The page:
Views: 47

Re: 3F.3

As CH4 and CCl4 are symmetrical (and tetrahedral) they are nonpolar and dipole dipole interactions will not be that important. However, they still have London dispersion forces despite being nonpolar.
by Jared Khoo 1G
Wed Nov 13, 2019 5:57 pm
Forum: Dipole Moments
Topic: How does O3 have dipole-dipole interactions?
Replies: 2
Views: 24

Re: How does O3 have dipole-dipole interactions?

Ozone is polar as it is bent, therefore it has a net dipole.
by Jared Khoo 1G
Wed Nov 13, 2019 5:55 pm
Forum: Dipole Moments
Topic: 3F.5
Replies: 6
Views: 54

Re: 3F.5

To finish off this problem,

C. CHI3 will have a higher melting point because iodine is bigger than chlorine with more electrons and therefore higher IMFs.
D. Methanol will have a higher melting point because of the presence of Hydrogen bonds.
by Jared Khoo 1G
Wed Nov 13, 2019 5:53 pm
Forum: Dipole Moments
Topic: 3F.5
Replies: 6
Views: 54

Re: 3F.5

Amy Luu 3I wrote:How do you determine that buthanol has h-bonds? How come diethyl ether doesn't have h bonds?

H bonds form when H is bonded to N, O or F.
by Jared Khoo 1G
Wed Nov 13, 2019 5:52 pm
Forum: Dipole Moments
Topic: 3F.5
Replies: 6
Views: 54

Re: 3F.5

Yeah, doesn't ether also have H bonds? They're bonded to the carbon just as in Butanol, so what's the difference? Is it because unlike in Ether, theres a carbon bonded to an Oxygen? If so, why is this important?? I don't think so because the Hydrogen is not bonded to N, O, or F, therefore there are...
by Jared Khoo 1G
Wed Nov 06, 2019 3:21 pm
Forum: *Shrodinger Equation
Topic: Explanation of Shrodinger Equation and Hamiltonian
Replies: 3
Views: 66

Re: Explanation of Shrodinger Equation and Hamiltonian

Victor James 4I wrote:how does this relate to orbitals?

I believe that valid solutions of Schrodinger's equation, psi, correspond to orbitals.
by Jared Khoo 1G
Wed Nov 06, 2019 3:18 pm
Forum: Administrative Questions and Class Announcements
Topic: DINO NUGGETS Review Session! Download Problems HERE [ENDORSED]
Replies: 52
Views: 4425

Re: DINO NUGGETS Review Session! Download Problems HERE [ENDORSED]

ayushibanerjee06 wrote:For 6b., I am confused about why GarBreadium has the longer deBroglie wavelength. Shouldn't it be He because it weighs more?

As mass is on the denominator for deBroglie wavelength calculations, a lower mass atom will have a longer wavelength as it is inversely proportional.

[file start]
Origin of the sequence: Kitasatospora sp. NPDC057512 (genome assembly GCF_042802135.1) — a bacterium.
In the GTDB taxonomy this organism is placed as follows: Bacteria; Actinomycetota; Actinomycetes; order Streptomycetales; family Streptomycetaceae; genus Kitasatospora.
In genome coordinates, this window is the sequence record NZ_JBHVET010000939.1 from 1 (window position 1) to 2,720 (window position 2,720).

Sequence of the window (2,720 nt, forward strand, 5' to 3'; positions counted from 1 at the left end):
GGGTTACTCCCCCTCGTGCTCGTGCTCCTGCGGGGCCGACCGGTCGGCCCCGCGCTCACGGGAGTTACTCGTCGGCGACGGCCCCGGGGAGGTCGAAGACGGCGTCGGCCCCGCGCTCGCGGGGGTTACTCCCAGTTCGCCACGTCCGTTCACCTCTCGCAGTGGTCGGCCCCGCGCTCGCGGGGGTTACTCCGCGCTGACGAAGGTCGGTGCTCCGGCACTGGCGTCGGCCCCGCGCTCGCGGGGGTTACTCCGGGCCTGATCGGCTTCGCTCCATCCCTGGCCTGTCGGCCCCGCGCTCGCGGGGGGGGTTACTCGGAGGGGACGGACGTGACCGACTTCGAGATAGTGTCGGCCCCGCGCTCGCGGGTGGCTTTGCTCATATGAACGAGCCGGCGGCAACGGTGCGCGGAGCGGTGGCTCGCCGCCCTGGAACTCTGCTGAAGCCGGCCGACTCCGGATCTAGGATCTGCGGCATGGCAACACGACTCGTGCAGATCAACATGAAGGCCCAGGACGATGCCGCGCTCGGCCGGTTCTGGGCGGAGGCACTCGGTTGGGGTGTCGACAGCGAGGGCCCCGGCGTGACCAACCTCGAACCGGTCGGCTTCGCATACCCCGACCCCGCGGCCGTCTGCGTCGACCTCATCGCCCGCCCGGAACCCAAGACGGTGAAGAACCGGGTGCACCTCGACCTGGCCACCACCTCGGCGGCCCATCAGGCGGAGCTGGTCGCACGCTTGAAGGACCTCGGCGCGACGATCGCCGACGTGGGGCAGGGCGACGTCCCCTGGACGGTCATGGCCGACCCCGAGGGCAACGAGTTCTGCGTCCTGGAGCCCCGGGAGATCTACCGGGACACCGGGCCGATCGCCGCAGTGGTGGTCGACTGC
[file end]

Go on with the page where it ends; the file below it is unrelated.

by Jared Khoo 1G
Thu Oct 31, 2019 5:56 pm
Forum: Student Social/Study Group
Topic: Midterm
Replies: 7
Views: 62

Re: Midterm

I believe he said in class it will include up to Focus 2D.
by Jared Khoo 1G
Thu Oct 31, 2019 5:55 pm
Forum: Student Social/Study Group
Topic: Post All Chemistry Jokes Here
Replies: 7831
Views: 1088246

Re: Post All Chemistry Jokes Here

OMG did you hear Oxygen and Magnesium were a couple?
by Jared Khoo 1G
Thu Oct 31, 2019 5:53 pm
Forum: Student Social/Study Group
Topic: Post All Chemistry Jokes Here
Replies: 7831
Views: 1088246

Re: Post All Chemistry Jokes Here

Don't throw sodium chloride around. It's a salt.
by Jared Khoo 1G
Thu Oct 31, 2019 5:49 pm
Forum: Student Social/Study Group
Topic: Post All Chemistry Jokes Here
Replies: 7831
Views: 1088246

Re: Post All Chemistry Jokes Here

Me: Hey Siri, can you give me the formula for Nitric Acid?
Siri: NO
Me: ...
by Jared Khoo 1G
Wed Oct 30, 2019 9:37 pm
Forum: Administrative Questions and Class Announcements
Topic: Midterm
Replies: 16
Views: 100

Re: Midterm

Fundamentals, Quantum World, and Chemical Bonds up to Section 2D
by Jared Khoo 1G
Wed Oct 23, 2019 11:32 pm
Forum: Wave Functions and s-, p-, d-, f- Orbitals
Topic: how to do 1.D.23?
Replies: 2
Views: 31

Re: how to do 1.D.23?

I think you may have looked at the answer key incorrectly, mine says the right answer. Anyways, the thing that really matters is the l value, as it determines the orientation of the different orbitals. An l of 1 corresponds to a p orbital, which can be oriented 3 ways. When the m l is given, then th...
by Jared Khoo 1G
Wed Oct 23, 2019 11:29 pm
Forum: Wave Functions and s-, p-, d-, f- Orbitals
Topic: What's the difference between subshell vs orbitals?
Replies: 8
Views: 64

Re: What's the difference between subshell vs orbitals?

Hopefully this helps. Also there is a chemistry stackexchange post on this topic with helpful images. If electrons share the value n, it is part of a shell. If electrons share n and l, it is part of the same sub-shell. If electrons share n, l and ml then it is in the same orbital. https://chemistry....
by Jared Khoo 1G
Wed Oct 23, 2019 11:27 pm
Forum: Wave Functions and s-, p-, d-, f- Orbitals
Topic: l values
Replies: 4
Views: 50

Re: l values

l can go up to n-1, but in this class, we are only required to know up to the f orbital. Most likely we won't even see f orbitals as it doesn't really apply to living systems.
by Jared Khoo 1G
Wed Oct 23, 2019 11:26 pm
Forum: Wave Functions and s-, p-, d-, f- Orbitals
Topic: order
Replies: 3
Views: 24

Re: order

With some exceptions where the s orbital is lower energy, since the d orbital is in a different shell you order that first. Eg. 4d then 5s.
by Jared Khoo 1G
Wed Oct 23, 2019 11:24 pm
Forum: Wave Functions and s-, p-, d-, f- Orbitals
Topic: subshell or orbital?
Replies: 3
Views: 44

Re: subshell or orbital?

If electrons share the value n, it is part of a shell.
If electrons share n and l, it is part of the same sub-shell.
If electrons share n, l and ml then it is in the same orbital.
by Jared Khoo 1G
Sat Oct 19, 2019 9:25 pm
Forum: Properties of Light
Topic: light
Replies: 5
Views: 60

Re: light

Yes theoretically speaking there is nothing that can exceed the speed of light so if you calculate the velocity of an election exceeding the speed of light that is not possible.